It’s an idea that was thought up over two years ago, and now, with the help of Crowsnest Pass council and CNP 40, will finally become a reality.

As one of the challenges during the 2021 Amazing Teen Race, teams were asked, if they had $1,000, how they would improve a day in the life of a teen in Crowsnest Pass.

The winning entry, at the time, was for the building of a community garden at Crowsnest Pass Consolidated High School in Coleman.

But with a limited growing season and potential wildlife encroachment, that concept has now evolved to the purchase of two indoor tower gardens that can better help the school’s foods class and a weekly soup program held at CCHS.

“Right now, the school has to buy all of its stuff from local grocery stores, which really is a hindrance on the school and the students. As prices go up, a lot of students can’t actually get those healthy alternatives,” said student Quinn Douglas, following his presentation to council Dec. 5. 

“This is a really good opportunity to get those kids to eat healthier and for the school to spend money on other things that are more important for the student body.”

At a combined cost of over $3,000 for the two tower gardens, the Grade 12 student approached council to see if the remaining $2,049.20 could come from the municipality with $1,000 already provided by CNP 40, which sponsors the annual race.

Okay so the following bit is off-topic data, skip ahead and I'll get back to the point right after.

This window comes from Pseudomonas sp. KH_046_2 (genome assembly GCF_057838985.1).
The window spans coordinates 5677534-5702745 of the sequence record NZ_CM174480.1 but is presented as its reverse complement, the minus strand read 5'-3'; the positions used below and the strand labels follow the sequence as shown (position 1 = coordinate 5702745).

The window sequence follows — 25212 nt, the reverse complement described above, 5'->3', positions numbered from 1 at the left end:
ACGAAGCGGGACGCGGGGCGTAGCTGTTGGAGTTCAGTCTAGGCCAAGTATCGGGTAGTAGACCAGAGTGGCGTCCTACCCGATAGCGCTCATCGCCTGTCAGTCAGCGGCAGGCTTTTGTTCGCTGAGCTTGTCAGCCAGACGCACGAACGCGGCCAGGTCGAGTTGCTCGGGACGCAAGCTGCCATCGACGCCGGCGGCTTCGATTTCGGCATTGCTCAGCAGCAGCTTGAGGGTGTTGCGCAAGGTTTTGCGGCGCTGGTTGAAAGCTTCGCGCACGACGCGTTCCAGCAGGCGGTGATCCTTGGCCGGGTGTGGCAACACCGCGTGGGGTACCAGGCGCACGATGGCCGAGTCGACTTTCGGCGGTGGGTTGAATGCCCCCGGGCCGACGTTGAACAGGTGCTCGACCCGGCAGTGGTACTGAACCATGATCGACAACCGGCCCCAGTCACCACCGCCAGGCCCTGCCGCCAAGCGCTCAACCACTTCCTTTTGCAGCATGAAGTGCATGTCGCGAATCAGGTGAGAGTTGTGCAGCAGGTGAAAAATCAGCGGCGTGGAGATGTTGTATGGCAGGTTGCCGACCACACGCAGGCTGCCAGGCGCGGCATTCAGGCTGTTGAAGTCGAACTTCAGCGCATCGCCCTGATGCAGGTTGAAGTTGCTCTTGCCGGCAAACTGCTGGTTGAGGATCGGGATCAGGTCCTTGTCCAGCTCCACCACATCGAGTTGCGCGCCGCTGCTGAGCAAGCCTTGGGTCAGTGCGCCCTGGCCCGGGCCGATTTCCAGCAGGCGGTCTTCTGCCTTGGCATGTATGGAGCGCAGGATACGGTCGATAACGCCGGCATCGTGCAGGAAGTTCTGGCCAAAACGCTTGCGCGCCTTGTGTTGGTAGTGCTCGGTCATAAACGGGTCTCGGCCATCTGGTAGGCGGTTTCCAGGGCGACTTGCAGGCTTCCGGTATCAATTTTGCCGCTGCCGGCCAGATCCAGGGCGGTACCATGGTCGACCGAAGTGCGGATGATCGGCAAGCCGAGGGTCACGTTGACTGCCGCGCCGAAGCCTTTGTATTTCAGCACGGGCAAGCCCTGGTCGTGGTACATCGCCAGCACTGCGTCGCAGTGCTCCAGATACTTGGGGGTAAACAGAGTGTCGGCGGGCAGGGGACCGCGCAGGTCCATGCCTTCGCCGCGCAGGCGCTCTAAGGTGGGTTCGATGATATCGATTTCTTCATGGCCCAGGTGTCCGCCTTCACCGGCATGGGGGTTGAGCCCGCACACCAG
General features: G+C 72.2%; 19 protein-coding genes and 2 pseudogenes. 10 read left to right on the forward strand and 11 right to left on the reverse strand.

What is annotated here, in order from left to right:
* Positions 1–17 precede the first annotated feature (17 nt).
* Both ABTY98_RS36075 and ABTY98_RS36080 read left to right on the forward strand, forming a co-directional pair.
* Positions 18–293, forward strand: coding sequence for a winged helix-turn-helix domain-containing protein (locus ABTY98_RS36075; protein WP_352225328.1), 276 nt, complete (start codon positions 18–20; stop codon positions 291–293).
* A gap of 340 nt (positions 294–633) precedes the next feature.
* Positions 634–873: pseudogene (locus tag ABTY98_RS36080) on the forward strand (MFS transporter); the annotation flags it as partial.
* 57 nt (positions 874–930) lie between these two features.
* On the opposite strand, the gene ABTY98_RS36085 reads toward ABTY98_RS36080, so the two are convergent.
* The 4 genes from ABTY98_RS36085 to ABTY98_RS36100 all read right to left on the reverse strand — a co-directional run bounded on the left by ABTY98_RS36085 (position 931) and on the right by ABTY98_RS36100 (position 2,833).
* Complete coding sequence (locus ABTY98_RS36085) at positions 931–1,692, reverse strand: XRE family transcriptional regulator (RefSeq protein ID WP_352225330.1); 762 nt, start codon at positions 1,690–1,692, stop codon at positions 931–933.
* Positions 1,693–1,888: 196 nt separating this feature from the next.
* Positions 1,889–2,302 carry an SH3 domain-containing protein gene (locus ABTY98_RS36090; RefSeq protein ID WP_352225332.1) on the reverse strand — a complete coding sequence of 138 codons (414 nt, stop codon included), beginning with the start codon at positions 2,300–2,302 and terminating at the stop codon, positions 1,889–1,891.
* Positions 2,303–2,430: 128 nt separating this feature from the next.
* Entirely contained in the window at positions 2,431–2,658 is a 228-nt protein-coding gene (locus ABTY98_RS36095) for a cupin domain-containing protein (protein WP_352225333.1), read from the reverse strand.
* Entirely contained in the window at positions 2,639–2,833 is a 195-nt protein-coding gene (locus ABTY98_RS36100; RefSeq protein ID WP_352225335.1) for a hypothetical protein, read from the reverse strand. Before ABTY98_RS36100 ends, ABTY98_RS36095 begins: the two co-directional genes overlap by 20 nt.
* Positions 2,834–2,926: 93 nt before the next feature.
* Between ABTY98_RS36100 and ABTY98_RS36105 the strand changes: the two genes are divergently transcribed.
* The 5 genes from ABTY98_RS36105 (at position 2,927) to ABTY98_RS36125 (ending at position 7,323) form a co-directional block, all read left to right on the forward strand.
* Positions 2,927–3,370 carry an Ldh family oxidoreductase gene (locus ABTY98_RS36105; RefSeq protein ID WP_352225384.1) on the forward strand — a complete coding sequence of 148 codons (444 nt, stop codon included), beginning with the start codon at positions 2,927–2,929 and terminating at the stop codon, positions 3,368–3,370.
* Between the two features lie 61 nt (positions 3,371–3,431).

“I think it’s great to see,” said Mayor Blair Painter. “Kudos to those folks for being creative and thinking what they can do to benefit the rest of the students. Not everybody has the same opportunities and food is very important and I think this is a great project. I hope it grows.”

While a location for the aeroponic project has yet to be chosen within the school, it will need to be somewhere where there’s direct sunlight, Quinn said.

“We’re hoping to have things up and running by the new year,” added CNP 40 co-ordinator Stephanie Olsen.

“We’ll probably start with an herb garden, maybe some vegetables. You couldn’t grow carrots but your leafy greens, like lettuce … maybe, cherry tomatoes.”

And based on its success, Stephanie feels it might be something the Livingstone Range School Division might want to look at down the road as well.

“I think it could go into a preschool setting, kindergarten, a Grade 3, ISS [Isabelle Sellon School in Blairmore] … absolutely.”

Crowsnest Pass council has agreed to fund the remaining cost for the two tower gardens from its mill rate stabilization reserve.

By Dave Lueneberg, Local Journalism Initiative Reporter

Original Published on Dec 13, 2023 at 16:49

This item reprinted with permission from   Shootin' the Breeze   Pincher Creek, Alberta

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